Ross Rommel knows about pursuing the enemy.
For decades, he served as a Harris County prosecutor and later entered the private legal sector. But over the past 12 years, he has defended himself against a cancer diagnosis and another pernicious predator – an invasive fungal infection.
In 2007, Rommel was diagnosed with prostate cancer. He underwent a radical prostatectomy – an operation to remove the prostate gland and the tissues surrounding it, followed by radiation treatment. Ten years later, Rommel, now 72 and retired, began to experience intense pelvic pain. The radiation he’d had a decade earlier had damaged his bladder and led to an infection in his pelvic area.
“I was in so much pain, I could barely walk,” Rommel recalls.
The former marathoner dropped 50 pounds in two-months.
Rommel’s MD Anderson prostate cancer doctor, Christopher Logothetis, M.D., turned to Dimitrios Kontoyiannis, M.D., Sc.D., Ph.D. (Hon), professor of Infectious Diseases, for help. Kontoyiannis determined that Rommel had osteomyelitis, an inflammation in the pelvic bone.
Weighing the options
When Rommel failed to improve on antibiotics that target only bacteria, Kontoyiannis, an internationally recognized expert in mycology, or fungal infections, suspected that Rommel had a mixed bacterial and invasive fungal yeast infection called Candida.
Fungi can thrive as harmless colonizers in the mucous membranes that line various cavities in the body, such as the mouth and nose, and cover the surfaces of internal organs. In healthy people, the fungi cause no problems. But for cancer patients like Rommel, an immune system weakened by chemotherapy or surgery is fertile ground for invasive fungal infections to take over and invade the body.
“Commonly, the fungi thwart the ability of doctors to deliver life-saving chemotherapy,” Kontoyiannis explains. “This can sometimes, directly or indirectly, result in failure of the chemo treatment or even death, particularly in patients with leukemia and those who have had stem cell transplants.”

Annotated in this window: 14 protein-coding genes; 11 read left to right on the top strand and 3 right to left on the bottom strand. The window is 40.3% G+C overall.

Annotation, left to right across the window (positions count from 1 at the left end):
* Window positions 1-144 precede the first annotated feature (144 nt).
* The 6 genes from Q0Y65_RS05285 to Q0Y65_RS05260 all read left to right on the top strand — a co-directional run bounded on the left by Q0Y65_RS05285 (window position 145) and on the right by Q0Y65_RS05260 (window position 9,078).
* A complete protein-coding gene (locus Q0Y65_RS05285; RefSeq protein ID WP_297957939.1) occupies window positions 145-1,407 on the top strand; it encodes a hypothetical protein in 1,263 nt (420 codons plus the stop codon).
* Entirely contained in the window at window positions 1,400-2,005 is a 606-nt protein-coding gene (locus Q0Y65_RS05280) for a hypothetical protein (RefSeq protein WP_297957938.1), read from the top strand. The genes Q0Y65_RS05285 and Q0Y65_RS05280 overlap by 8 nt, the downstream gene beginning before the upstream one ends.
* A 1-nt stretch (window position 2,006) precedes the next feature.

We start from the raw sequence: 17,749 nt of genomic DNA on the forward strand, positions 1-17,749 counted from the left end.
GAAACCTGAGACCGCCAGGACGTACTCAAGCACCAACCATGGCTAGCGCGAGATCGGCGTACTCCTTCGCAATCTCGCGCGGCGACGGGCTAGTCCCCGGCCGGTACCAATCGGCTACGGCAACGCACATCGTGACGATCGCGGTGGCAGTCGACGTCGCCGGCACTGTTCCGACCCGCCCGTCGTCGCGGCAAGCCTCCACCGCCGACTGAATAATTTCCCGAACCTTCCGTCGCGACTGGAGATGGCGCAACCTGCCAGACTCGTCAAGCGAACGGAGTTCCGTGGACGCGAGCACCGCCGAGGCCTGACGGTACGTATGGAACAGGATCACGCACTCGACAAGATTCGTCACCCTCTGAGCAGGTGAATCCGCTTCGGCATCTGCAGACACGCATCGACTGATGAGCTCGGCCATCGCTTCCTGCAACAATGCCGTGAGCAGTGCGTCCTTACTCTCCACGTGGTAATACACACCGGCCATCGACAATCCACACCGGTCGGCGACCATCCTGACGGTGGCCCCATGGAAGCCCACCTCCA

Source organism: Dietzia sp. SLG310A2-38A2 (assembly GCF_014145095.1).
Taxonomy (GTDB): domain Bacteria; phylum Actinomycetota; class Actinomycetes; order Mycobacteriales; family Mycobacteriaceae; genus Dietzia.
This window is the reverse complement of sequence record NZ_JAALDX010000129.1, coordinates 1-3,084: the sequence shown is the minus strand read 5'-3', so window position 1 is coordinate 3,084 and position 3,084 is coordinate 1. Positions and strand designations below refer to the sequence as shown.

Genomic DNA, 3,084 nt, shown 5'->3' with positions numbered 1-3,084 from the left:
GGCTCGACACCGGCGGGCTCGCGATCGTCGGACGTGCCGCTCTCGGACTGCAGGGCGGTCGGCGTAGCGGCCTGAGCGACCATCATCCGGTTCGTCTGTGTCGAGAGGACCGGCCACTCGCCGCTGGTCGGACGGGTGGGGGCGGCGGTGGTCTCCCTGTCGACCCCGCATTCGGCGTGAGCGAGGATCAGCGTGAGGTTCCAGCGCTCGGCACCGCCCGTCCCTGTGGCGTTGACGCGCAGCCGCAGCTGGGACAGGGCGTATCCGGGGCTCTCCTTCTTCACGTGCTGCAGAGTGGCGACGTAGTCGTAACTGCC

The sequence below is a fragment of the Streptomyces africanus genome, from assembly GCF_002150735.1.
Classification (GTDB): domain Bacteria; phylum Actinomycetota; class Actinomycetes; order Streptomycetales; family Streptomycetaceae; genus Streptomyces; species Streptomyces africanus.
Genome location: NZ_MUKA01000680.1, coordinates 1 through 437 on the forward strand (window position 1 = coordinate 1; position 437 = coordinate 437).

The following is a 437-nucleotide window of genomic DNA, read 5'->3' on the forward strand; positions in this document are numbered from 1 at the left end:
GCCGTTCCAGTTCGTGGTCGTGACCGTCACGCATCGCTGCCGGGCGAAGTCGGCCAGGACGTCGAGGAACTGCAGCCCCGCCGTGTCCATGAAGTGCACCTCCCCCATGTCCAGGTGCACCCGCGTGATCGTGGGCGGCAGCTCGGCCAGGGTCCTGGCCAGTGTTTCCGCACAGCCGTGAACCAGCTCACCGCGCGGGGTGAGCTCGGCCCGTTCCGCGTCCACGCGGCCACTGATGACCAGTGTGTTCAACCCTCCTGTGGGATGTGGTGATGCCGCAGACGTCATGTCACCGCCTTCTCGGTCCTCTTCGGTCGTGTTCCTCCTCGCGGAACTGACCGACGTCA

For the past 20 years, Kontoyiannis and his research team have studied the main fungi that afflict cancer patients. As a result, they’ve introduced several concepts and strategies designed to control these frequently devastating infections.
“Our group is known for our out-of-the-box thinking for fungal infections,” says Kontoyiannis, director of the MD Anderson Mycology Research Center.
Kontoyiannis says much of his lab research begins in the clinical setting.
“I do most of my clinical work on the leukemia service, so I’ve made numerous clinical observations and developed questions on the behavior of fungi causing invasive fungal infections. I take these ideas to the lab, test them, and then take my learnings back to the patients.”
On the attack
Kontoyiannis and colleagues “persistently and tenaciously” treated Rommel for several months with the most potent fungal drugs on the market. During this time, Rommel also underwent surgery to remove dead or contaminated tissue from his infected bone. The treatment worked.
“Mr. Rommel was fortunate,” Kontoyiannis says. “He had a beautiful recovery and is now living a full life with no problems.”
Because antifungal drugs are limited in number, Kontoyiannis says existing drugs that treat other conditions must sometimes be repurposed to treat fungal infections. New antifungal drugs that all patients to ward off fungal infections before they occur are needed, Kontoyiannis says, but new drug development can take years, even decades.
“We need to find more robust antifungals,” he says. “But more importantly, we need to develop strategies that strengthen the patient’s immune system response, which will allow them to fight the fungus better.”
Now that he’ on the mend, Rommel can fully focus on recovering from prostate cancer. He calls Logothetis and Kontoyiannis “shepherds who guided me through some of the darkest days of my cancer journey.”
Diamond Excellence in Mycology Center
Last year, the European Confederation of Medical Mycology designated MD Anderson as a Diamond Excellence in Mycology Center, the only center in the U.S. to receive this level of distinction. This designation is awarded to institutions that combine clinical and microbiological mycology – the study of fungi – with targeted research, while maintaining a commitment to the highest quality in diagnosis and treatment of fungal infections. The center’s director is Dimitrios Kontoyiannis, M.D., Sc.D., Ph.D. (Hon), who recently was named the leading expert in mycoses by Expertscape, a website that ranks people and institutions by their expertise in more than 27,000 biomedical topics, and Medscape, a Web MD-owned website that provides information and continuing education to physicians and health professionals.